With two million users and 70% of its market, few new inventions have been as successful as PalmPilot, the hand-held computer. So why has it taken the company six months to find a new CEO?
The job has been vacant since July when the founders of the business left to form a new company, Handspring, where they are said to be dreaming up new and probably cheaper hand-helds.
A chief executive has now been found - Robin Abrams, who previously ran a division of Hewlett-Packard. She seems pleased about the new job but some are wondering whether she has landed on a snake rather than a ladder.
Leading a company into competition with the people who made it successful is bound to be a little disconcerting. But the more immediate threat comes from an imminent flood of new hand-helds from competitors which run on the Microsoft Windows CE operating system, giving them the advantage of familiarity.
It is generally agreed that the hand-held has a bright future. The question is whether PalmPilot has blazed the trail only to allow an army of followers to run it over as they rush to exploit this new market. Abrams is going to have a fight on her hands.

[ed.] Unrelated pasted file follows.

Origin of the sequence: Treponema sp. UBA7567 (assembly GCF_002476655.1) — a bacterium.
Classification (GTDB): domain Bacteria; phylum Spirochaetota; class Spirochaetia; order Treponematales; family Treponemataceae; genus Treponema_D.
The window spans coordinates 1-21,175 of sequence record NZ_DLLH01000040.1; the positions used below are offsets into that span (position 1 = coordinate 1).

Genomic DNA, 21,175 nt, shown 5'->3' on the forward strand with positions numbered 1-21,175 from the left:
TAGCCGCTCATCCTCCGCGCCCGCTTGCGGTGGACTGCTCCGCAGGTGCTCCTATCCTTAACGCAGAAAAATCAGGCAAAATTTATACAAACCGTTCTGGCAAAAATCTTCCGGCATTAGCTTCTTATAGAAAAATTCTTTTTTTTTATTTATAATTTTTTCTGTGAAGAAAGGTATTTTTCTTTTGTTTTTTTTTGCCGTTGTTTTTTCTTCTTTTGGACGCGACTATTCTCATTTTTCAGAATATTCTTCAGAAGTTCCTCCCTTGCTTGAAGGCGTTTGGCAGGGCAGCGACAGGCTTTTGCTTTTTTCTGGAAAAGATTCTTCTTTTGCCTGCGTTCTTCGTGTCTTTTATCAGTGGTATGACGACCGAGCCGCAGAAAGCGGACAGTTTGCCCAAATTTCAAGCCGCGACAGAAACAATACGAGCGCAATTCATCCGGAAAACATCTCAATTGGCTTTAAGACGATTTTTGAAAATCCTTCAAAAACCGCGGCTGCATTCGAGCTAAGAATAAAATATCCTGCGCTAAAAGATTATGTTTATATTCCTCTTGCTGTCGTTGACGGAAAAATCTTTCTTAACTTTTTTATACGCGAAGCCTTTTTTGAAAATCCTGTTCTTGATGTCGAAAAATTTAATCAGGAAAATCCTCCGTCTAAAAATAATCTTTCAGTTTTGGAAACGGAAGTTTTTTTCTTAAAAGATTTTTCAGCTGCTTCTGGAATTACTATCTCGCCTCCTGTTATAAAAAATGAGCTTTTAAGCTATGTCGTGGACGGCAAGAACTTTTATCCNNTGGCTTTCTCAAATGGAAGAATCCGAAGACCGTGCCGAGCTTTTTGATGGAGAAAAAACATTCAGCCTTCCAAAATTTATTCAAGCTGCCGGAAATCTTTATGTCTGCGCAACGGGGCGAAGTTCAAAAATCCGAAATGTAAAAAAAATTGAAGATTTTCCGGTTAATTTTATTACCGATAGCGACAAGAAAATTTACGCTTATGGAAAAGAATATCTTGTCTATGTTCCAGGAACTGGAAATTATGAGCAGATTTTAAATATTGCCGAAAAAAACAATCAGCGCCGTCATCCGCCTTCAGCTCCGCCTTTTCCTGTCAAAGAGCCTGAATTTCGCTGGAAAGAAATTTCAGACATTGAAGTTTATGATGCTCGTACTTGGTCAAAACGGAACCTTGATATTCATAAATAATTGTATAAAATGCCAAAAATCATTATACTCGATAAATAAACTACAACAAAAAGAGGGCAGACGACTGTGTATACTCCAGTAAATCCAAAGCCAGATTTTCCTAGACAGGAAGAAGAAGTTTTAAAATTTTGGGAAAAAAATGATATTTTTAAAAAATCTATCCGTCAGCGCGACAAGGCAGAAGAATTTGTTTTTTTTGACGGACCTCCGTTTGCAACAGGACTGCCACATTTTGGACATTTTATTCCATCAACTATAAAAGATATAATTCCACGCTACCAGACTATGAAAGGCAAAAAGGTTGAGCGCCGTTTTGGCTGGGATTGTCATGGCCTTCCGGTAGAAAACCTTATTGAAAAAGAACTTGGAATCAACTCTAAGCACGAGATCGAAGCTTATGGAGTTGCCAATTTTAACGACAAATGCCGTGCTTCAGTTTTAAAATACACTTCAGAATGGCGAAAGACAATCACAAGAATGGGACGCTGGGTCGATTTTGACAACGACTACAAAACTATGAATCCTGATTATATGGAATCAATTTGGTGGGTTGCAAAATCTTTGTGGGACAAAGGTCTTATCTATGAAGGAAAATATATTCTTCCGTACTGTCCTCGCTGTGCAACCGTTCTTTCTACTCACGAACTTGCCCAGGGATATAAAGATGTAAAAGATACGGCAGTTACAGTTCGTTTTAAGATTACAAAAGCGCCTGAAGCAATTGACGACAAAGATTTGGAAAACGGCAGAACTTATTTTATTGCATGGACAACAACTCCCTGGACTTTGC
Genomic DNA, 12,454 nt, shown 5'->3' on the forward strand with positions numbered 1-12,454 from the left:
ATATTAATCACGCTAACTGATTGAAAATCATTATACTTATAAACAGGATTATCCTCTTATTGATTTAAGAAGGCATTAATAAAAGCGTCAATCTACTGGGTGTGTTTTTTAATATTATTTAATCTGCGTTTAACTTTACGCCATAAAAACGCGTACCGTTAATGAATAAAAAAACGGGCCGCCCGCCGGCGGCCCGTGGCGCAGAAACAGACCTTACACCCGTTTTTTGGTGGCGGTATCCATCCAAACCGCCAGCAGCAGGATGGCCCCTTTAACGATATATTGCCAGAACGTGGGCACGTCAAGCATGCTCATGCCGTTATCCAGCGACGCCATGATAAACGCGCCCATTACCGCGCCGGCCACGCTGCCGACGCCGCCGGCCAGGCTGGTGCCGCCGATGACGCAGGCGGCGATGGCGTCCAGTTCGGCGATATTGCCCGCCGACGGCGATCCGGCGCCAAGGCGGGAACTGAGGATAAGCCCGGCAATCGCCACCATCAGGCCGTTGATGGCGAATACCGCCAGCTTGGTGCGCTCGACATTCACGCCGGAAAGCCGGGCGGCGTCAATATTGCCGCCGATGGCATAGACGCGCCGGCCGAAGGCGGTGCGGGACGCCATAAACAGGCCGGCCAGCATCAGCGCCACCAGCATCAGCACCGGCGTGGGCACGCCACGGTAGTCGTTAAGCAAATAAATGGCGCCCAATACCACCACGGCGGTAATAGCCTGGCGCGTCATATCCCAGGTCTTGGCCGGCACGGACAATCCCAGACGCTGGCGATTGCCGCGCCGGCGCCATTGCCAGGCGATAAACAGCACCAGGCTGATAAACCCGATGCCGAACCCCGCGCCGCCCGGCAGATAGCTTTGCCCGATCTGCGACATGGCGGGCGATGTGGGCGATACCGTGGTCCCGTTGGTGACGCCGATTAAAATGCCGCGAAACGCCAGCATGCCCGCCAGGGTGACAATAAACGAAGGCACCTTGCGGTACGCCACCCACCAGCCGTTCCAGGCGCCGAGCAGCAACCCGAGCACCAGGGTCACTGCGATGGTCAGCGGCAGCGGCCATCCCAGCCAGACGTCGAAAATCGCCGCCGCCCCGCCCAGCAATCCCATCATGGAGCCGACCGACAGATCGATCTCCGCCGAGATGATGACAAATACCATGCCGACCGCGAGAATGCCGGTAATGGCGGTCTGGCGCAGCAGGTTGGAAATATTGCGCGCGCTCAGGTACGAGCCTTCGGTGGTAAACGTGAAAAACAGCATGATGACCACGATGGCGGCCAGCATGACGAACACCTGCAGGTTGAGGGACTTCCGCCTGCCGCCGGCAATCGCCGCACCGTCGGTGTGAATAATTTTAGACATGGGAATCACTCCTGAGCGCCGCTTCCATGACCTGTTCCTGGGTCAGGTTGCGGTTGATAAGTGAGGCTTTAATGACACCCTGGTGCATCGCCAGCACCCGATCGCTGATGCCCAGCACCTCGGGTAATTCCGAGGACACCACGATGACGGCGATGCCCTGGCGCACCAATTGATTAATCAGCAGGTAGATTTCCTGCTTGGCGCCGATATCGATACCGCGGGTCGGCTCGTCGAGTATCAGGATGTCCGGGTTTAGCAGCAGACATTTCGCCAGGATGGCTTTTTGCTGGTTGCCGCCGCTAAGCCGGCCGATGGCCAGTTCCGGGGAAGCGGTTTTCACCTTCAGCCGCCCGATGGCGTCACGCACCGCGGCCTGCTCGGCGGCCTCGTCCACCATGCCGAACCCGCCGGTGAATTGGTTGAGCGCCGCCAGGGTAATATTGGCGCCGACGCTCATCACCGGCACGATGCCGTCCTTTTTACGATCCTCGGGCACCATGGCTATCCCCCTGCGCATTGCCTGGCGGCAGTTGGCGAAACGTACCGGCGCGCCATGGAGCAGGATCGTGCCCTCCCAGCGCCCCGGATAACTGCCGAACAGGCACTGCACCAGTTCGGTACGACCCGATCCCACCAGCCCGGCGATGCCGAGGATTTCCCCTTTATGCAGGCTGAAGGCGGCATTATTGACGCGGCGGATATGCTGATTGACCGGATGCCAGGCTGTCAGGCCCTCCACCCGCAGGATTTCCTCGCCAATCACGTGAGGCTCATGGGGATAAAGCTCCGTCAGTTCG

And the next market opportunity after hand-held computers? With businessmen today carrying a phone, a palmtop and, often, a bleeper, the time of the executive utility belt has surely come. Modelled on the belts used by American police to carry their weapons, it would allow the full complement of technological essentials to be carried without causing an unsightly bulge in a suit. A can of Mace could be added to help keep order during raucous sales meetings.
Pity the poor executives in the US for whom corporate jet travel is becoming increasingly troublesome. Along with shareholders questioning their extravagance, they now face prying eyes of internet snoops.With the help of enterprising web companies such as Trip.com, it is now possible to track any flight in the US.
If you know the identification number of a plane, the system can tell you when it takes off, where it goes and when it lands. Another internet site, Landings.com, can tell you who owns which planes.
This information is proving to be of strange fascination to some Wall Street analysts. The idea is that by scrutinising corporate travel arrangements they might uncover clues about a company's plans.
Some people worry that terrorists might use the information to target heads of industry. But the worst that has happened so far is embarrassment - a report that Time Warner's corporate jet had been tracked flying off to Long Island at the weekend.